We have had some encouraging support from 
Maggie Ellis and Laura Ziff of the Sierra Madre 
Historical Preservation Society who have 
told us that they have some leads to images.
Please, if any of you have any photos of the 
building in your albums and would be willing 
to share copies of them with us, we would be 
so very grateful. 

The marquee has been such a prominent 
feature of the Boulevard for so long that I am 
sure that it figures in many a picture. We would 

also like to collect stories and photos from the 
early days of the theater – both in its movie 
house incarnation and as the Playhouse. I’m 
sure there are even readers who worked here as 
kids – in concessions or as ticket takers. 

The photo below is of Olivia DeHaviland in 
our box office circa 1950. 

As we look forward to the 100th anniversary 
of the building in 1923, it is important to 
collect documentation of our past. We are in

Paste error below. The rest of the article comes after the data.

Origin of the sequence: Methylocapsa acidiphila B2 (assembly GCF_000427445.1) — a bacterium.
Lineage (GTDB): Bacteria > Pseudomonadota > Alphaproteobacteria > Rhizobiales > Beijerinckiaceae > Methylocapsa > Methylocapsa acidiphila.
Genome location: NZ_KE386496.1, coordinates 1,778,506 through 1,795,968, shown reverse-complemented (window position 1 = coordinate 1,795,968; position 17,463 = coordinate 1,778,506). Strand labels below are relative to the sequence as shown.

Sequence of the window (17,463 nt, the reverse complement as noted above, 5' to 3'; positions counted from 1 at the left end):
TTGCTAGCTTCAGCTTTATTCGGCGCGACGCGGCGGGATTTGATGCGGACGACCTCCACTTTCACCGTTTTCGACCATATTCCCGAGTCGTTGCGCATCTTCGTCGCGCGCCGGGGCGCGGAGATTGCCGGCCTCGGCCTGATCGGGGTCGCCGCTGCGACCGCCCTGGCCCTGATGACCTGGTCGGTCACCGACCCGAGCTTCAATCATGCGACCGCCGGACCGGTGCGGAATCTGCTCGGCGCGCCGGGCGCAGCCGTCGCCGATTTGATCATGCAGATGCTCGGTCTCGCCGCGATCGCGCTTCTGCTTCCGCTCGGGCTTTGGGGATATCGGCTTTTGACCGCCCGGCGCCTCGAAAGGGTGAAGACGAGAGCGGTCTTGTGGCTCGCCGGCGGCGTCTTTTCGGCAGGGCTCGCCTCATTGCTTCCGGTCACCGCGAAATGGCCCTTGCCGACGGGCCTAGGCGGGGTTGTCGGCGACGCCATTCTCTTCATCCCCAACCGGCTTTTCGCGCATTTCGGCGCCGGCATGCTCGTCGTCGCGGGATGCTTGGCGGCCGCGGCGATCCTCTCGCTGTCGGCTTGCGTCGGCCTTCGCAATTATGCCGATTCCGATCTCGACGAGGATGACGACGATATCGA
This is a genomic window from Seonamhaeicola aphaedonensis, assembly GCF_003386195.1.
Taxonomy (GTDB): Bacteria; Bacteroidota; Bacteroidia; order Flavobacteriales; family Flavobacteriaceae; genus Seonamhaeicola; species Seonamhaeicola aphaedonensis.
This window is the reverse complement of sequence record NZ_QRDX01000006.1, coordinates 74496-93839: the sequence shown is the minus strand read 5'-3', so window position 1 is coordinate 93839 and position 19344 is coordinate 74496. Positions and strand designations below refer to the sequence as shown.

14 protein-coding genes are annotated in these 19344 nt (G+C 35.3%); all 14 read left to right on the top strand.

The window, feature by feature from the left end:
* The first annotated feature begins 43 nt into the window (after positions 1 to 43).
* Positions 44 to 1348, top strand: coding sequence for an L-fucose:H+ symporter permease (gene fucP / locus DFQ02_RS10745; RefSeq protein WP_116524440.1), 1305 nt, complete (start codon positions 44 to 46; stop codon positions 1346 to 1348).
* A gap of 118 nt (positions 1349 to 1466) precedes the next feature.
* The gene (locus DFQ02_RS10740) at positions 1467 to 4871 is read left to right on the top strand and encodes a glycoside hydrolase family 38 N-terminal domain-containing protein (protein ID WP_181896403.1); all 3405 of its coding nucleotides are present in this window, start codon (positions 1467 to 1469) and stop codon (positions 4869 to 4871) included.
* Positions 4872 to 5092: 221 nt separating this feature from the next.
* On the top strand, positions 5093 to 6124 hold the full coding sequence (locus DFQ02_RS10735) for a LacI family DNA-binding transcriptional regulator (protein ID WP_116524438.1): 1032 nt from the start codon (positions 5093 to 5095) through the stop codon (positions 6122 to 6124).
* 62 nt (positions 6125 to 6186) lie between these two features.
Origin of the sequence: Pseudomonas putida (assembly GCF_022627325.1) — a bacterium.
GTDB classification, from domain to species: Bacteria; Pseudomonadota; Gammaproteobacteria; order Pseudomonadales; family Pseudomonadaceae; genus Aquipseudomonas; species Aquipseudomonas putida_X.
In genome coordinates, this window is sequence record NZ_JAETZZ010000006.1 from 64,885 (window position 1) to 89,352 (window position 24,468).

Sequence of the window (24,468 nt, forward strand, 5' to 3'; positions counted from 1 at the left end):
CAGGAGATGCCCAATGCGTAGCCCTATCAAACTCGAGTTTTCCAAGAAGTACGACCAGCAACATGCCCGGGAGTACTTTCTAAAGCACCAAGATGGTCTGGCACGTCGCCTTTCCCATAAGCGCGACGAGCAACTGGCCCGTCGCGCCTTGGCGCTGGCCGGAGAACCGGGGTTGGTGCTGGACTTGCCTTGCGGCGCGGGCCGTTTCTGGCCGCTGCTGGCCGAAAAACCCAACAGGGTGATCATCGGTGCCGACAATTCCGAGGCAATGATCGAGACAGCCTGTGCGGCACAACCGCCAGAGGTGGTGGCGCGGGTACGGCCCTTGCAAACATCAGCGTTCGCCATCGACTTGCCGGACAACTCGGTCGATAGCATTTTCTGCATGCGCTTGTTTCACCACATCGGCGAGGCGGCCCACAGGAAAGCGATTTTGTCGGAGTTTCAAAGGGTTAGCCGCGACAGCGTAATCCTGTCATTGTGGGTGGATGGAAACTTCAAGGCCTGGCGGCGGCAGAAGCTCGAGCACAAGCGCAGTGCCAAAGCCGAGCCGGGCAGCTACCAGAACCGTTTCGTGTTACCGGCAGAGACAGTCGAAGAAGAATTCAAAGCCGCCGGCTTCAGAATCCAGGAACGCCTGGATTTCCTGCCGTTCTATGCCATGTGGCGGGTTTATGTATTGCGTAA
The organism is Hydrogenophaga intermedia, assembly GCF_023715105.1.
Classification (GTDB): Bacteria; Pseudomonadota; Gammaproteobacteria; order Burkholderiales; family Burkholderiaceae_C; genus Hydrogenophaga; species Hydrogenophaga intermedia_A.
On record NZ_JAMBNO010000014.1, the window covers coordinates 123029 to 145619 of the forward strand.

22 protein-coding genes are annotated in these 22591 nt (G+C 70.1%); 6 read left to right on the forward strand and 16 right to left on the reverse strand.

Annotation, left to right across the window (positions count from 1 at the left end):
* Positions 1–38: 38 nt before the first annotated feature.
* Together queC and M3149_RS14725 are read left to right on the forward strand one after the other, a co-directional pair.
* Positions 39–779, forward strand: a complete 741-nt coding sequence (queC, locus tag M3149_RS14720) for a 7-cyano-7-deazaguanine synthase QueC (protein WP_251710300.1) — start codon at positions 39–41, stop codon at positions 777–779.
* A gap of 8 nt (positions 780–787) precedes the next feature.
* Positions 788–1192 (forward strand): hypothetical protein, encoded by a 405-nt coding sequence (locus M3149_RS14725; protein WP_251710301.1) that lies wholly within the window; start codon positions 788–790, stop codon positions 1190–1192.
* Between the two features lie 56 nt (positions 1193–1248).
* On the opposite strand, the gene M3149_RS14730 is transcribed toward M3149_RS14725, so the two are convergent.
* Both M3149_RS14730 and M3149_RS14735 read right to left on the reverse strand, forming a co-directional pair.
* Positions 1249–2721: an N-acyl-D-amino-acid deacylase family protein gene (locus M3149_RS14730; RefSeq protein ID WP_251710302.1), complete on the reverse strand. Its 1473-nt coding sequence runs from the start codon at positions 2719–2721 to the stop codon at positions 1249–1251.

the beginning stages of planning a yearly gala 
fundraising event which lead up to a special 
year-long celebration of our centenary and it 
would be great to connect with anyone who 
has stories or pictures that we can collect. 
Please contact me at ArtisticDirector@ to arrange a time to 
talk or to make a copy of your picture. 

. . . 

By the time you read this The Odd Couple 
may have closed. I know that we are sold out 
for Friday night and Saturday matinee but as 
of right now we still have tickets for Saturday 
night’s closing performance. If you haven’t 
seen it yet, this is your last chance! It has been a 
delight to have this cast and crew with us these 

last months. Always 
sad to say goodbye, 
but we’ve made some 
good friends amongst 
this company and I’m 
sure you’ll be seeing 
these wonderful actors 
in other shows at the 

Always…Patsy Cline is 
now in rehearsal and 
I can tell it is going to 
be fantastic. Tickets 
are selling well for this 
one already – don’t 
miss out, buy yours 
now! The show opens 
July 31. Remember we 
give 20% discounts for 
groups of 10 or more 
who purchase their 
tickets ahead of their 
attendance date. Please 
call Mary Baville at 
626.355.4318 to arrange 
your purchase. 

We’d like to hear from you! 
What’s on YOUR Mind?